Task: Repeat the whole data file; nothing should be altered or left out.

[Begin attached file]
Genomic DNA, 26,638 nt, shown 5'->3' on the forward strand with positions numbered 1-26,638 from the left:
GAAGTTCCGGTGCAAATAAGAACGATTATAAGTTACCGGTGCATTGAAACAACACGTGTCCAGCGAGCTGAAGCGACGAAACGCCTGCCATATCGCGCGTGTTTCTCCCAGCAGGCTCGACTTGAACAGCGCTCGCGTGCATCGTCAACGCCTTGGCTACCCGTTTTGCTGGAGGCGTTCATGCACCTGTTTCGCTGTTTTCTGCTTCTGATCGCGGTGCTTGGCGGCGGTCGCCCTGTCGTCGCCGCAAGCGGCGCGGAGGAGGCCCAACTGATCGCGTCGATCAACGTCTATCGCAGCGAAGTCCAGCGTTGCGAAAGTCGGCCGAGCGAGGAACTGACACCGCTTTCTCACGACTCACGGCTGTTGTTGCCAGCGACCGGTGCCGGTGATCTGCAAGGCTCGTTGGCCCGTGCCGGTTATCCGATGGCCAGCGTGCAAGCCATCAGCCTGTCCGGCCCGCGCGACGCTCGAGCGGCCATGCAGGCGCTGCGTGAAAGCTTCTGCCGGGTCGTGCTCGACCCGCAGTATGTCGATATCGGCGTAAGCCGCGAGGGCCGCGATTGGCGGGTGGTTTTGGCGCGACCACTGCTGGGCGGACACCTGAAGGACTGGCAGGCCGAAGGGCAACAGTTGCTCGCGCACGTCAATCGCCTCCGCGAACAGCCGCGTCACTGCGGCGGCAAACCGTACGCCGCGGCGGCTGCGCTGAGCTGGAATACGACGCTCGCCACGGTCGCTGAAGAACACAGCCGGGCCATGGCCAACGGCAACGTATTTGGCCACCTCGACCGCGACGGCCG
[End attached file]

Genomic DNA, 26,638 nt, shown 5'->3' on the forward strand with positions numbered 1-26,638 from the left:
GAAGTTCCGGTGCAAATAAGAACGATTATAAGTTACCGGTGCATTGAAACAACACGTGTCCAGCGAGCTGAAGCGACGAAACGCCTGCCATATCGCGCGTGTTTCTCCCAGCAGGCTCGACTTGAACAGCGCTCGCGTGCATCGTCAACGCCTTGGCTACCCGTTTTGCTGGAGGCGTTCATGCACCTGTTTCGCTGTTTTCTGCTTCTGATCGCGGTGCTTGGCGGCGGTCGCCCTGTCGTCGCCGCAAGCGGCGCGGAGGAGGCCCAACTGATCGCGTCGATCAACGTCTATCGCAGCGAAGTCCAGCGTTGCGAAAGTCGGCCGAGCGAGGAACTGACACCGCTTTCTCACGACTCACGGCTGTTGTTGCCAGCGACCGGTGCCGGTGATCTGCAAGGCTCGTTGGCCCGTGCCGGTTATCCGATGGCCAGCGTGCAAGCCATCAGCCTGTCCGGCCCGCGCGACGCTCGAGCGGCCATGCAGGCGCTGCGTGAAAGCTTCTGCCGGGTCGTGCTCGACCCGCAGTATGTCGATATCGGCGTAAGCCGCGAGGGCCGCGATTGGCGGGTGGTTTTGGCGCGACCACTGCTGGGCGGACACCTGAAGGACTGGCAGGCCGAAGGGCAACAGTTGCTCGCGCACGTCAATCGCCTCCGCGAACAGCCGCGTCACTGCGGCGGCAAACCGTACGCCGCGGCGGCTGCGCTGAGCTGGAATACGACGCTCGCCACGGTCGCTGAAGAACACAGCCGGGCCATGGCCAACGGCAACGTATTTGGCCACCTCGACCGCGACGGCCG